Monday, 19 December 2011


Solomon’s Seal is so called because of the marks or scars left on the rhizome when the stem has died back. Solomon’s seal was a ring given to the King who was reputed to be very wise by God or Allah. It symbolized human wisdom or super-wisdom as Solomon was thought to have and God’s grace.
  The plant is related to the lily-of-the-valley, and it certainly looks like a larger version of this, but it can have either white of creamy-yellow flowers. It is a member of the Liliaceae or lily family of plants so is related to the Arum lily too.
  It has been used in traditional medicine to help knit bones together when taken internally either in an infusion or a decoction, and the parts used are the rhizomes. The rest of the adult plant is poisonous, although the young shoots may be eaten in spring like asparagus. The pounded fresh root has been used to reduce the discolouration of bruising as John Gerard, the 16th century English herbalist points out.
“The roots of Solomon's Seal, stamped while it is fresh and greene and applied, taketh away in one night or two at the most, any bruise, blacke or blew spots gotten by fals or women's wilfulness in stumbling upin their hastie husband's fists, or such like.”
He goes on to add:
“As touching the knitting of bones and that truly which might be written, there is not another herb to be found comparable to it for the purposes aforesaid; and therefore in briefe, if it be for bruises inward, the roots must be stamped, some ale or wine put thereto and strained and given to drinke . . . as well unto themselves as to their cattle,' it being applied 'outwardly in the manner of a pultis' for external bruises.”
Nicholas Culpeper writing in the 17th century concurs with Gerard and adds some information of his own.
Government and virtues. Saturn owns the plant, for he loves his bones well. The root of Solomon's Seal is found by experience to be available in wounds, hurts, and outward sores, to heal and close up the lips of those that are green, and to dry up and restrain the flux of humours to those that are old. It is singularly good to stay vomitings and bleeding wheresoever, as also all fluxes in man or woman; also, to knit any joint, which by weakness uses to be often out of place, or will not stay in long when it is set; also to knit and join broken bones in any part of the body, the roots being bruised and applied to the places; yea, it hath been found by experience, and the decoction of the root in wine, or the bruised root put into wine or other drink, and after a night's infusion, strained forth hard and drank, hath helped both man and beast, whose bones hath been broken by any occasion, which is the most assured refuge of help to people of divers counties of the land that they can have. It is no less effectual to help ruptures and burstings, the decoction in wine, or the powder in broth or drink, being inwardly taken, and outwardly applied to the place. The same is also available for inward or outward bruises, falls or blows, both to dispel the congealed blood, and to take away both the pains and the black and blue marks that abide after the hurt. The same also, or the distilled water of the whole plant, used to the face, or other parts of the skin, cleanses it from morphew, freckles, spots, or marks whatsoever, leaving the place fresh, fair, and lovely; for which purpose it is much used by the Italian Dames.”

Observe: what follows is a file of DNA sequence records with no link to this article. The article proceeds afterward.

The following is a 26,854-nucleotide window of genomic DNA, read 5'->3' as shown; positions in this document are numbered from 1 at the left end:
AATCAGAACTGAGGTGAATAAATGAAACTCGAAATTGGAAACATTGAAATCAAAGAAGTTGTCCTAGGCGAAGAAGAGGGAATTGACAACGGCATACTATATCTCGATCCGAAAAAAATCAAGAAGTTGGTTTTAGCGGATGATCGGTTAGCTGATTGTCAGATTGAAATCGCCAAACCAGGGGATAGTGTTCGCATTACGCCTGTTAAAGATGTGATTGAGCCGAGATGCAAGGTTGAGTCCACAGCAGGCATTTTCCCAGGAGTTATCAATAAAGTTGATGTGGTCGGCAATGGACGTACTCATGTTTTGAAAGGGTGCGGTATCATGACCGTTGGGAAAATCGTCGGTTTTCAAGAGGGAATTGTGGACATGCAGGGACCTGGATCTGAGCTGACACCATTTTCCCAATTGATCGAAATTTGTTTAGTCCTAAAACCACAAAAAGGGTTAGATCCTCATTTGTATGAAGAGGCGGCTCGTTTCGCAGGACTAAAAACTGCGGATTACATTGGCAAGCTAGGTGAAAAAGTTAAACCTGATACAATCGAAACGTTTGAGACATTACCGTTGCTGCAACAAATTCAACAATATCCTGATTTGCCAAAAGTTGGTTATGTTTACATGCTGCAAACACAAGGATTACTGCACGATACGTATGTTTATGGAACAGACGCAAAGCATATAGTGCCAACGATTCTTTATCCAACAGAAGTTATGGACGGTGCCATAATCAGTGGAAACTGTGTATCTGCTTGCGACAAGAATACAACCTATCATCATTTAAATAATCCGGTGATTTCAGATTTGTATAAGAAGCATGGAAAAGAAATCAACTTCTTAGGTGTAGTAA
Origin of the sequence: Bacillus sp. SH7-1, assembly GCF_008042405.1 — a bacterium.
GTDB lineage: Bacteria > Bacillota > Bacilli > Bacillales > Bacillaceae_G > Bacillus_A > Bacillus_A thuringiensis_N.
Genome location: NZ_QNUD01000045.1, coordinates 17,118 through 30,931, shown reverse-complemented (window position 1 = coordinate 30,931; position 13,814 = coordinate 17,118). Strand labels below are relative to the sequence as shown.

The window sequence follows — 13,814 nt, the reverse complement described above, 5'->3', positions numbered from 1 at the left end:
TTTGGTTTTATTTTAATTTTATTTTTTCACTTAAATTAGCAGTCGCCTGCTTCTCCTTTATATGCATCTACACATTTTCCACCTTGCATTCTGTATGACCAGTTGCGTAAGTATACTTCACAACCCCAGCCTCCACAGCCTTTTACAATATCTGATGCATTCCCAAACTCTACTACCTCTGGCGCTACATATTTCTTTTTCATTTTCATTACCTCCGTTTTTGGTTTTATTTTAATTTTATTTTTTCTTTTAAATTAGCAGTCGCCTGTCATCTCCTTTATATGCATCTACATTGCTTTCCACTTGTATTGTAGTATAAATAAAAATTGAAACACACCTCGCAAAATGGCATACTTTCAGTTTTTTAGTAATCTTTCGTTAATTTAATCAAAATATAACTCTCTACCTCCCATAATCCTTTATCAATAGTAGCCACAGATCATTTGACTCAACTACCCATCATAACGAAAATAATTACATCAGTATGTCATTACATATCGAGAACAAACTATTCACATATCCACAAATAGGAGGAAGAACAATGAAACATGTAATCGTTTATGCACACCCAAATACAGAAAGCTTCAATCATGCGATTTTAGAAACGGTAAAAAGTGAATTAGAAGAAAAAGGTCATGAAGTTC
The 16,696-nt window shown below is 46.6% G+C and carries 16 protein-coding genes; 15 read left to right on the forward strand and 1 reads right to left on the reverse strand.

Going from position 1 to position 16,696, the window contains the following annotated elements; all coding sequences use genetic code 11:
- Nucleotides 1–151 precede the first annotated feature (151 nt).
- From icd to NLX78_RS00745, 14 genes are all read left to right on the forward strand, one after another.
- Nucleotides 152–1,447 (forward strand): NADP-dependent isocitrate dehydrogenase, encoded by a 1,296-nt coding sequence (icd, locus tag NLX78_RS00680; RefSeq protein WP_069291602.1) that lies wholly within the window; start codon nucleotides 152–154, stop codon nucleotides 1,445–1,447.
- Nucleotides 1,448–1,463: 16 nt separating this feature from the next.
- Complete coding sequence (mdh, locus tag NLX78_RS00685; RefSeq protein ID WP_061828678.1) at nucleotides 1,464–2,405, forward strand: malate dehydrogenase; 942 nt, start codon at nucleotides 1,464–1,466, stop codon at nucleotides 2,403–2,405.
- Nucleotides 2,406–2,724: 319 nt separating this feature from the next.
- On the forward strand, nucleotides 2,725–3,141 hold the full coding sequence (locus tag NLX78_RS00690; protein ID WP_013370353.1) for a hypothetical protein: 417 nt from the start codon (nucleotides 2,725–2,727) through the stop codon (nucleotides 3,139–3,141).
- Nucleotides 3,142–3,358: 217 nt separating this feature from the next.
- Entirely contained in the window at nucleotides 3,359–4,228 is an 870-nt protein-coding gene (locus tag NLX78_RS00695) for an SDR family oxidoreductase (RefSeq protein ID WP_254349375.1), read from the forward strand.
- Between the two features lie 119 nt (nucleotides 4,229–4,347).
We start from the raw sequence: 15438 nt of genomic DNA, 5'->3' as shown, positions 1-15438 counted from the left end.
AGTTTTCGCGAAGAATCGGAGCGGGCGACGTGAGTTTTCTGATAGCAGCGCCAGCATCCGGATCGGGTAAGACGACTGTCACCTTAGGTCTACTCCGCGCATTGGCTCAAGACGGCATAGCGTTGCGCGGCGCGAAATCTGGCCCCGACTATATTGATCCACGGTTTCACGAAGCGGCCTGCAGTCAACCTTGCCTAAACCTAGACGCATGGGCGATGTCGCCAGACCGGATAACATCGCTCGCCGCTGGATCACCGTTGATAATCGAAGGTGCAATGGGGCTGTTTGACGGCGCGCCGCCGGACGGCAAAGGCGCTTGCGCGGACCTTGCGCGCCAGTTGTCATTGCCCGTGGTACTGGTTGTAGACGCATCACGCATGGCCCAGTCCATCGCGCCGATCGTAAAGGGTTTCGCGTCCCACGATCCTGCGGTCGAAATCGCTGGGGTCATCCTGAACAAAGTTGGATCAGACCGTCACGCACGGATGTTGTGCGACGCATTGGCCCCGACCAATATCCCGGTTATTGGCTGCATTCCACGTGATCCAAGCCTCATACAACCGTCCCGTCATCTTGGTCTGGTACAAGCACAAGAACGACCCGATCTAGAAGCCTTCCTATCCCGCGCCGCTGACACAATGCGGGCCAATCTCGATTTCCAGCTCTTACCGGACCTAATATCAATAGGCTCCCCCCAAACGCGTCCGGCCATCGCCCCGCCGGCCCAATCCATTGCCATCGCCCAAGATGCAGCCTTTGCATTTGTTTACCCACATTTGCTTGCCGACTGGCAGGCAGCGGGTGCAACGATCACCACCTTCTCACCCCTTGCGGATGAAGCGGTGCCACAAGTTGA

As a tisane it is used for stomach disorders and for menstrual cramps and other ‘female problems.’ It has been used in this way by Native Americans for centuries. In recommending this herb for pimples and freckles, these old herbalists were echoing Galen (circa AD 130-200), so this wisdom goes back to ancient times.
  The roots should be dug up in autumn when the above parts of the plant are dying and the berries are ripe. (These are very poisonous.)
   Clinical trials have been carried out, but very few, however some seem to show that the plant may be helpful in treating both diabetes and cancer, although the trials have only so far been conducted on animals in the lab.
  Solomon’s seal is also known as Lady’s Seal and the old herbalists called it Sigillum Sanctae Mariae or Saint Mary’s Seal. There are several Latin names for different plants which all go under the general name of Solomon’s seal, Polygonatum multiflorum, P biflorum, P. giganteum, P.canaliculatum, P. commutatum are among these names. Polygonatum means many-angled and refers to the root system of the plant.
  A tisane is made with one ounce of the chopped root to one pint of boiling water. Allow this to steep for 15 minutes and drink it for stomach cramps. It is also supposed to be good for the kidneys and was given for TB. The flowers and roots were used in love potions in the Middle Ages and Renaissance. This is not recommended these days, however, try dark chocolate instead!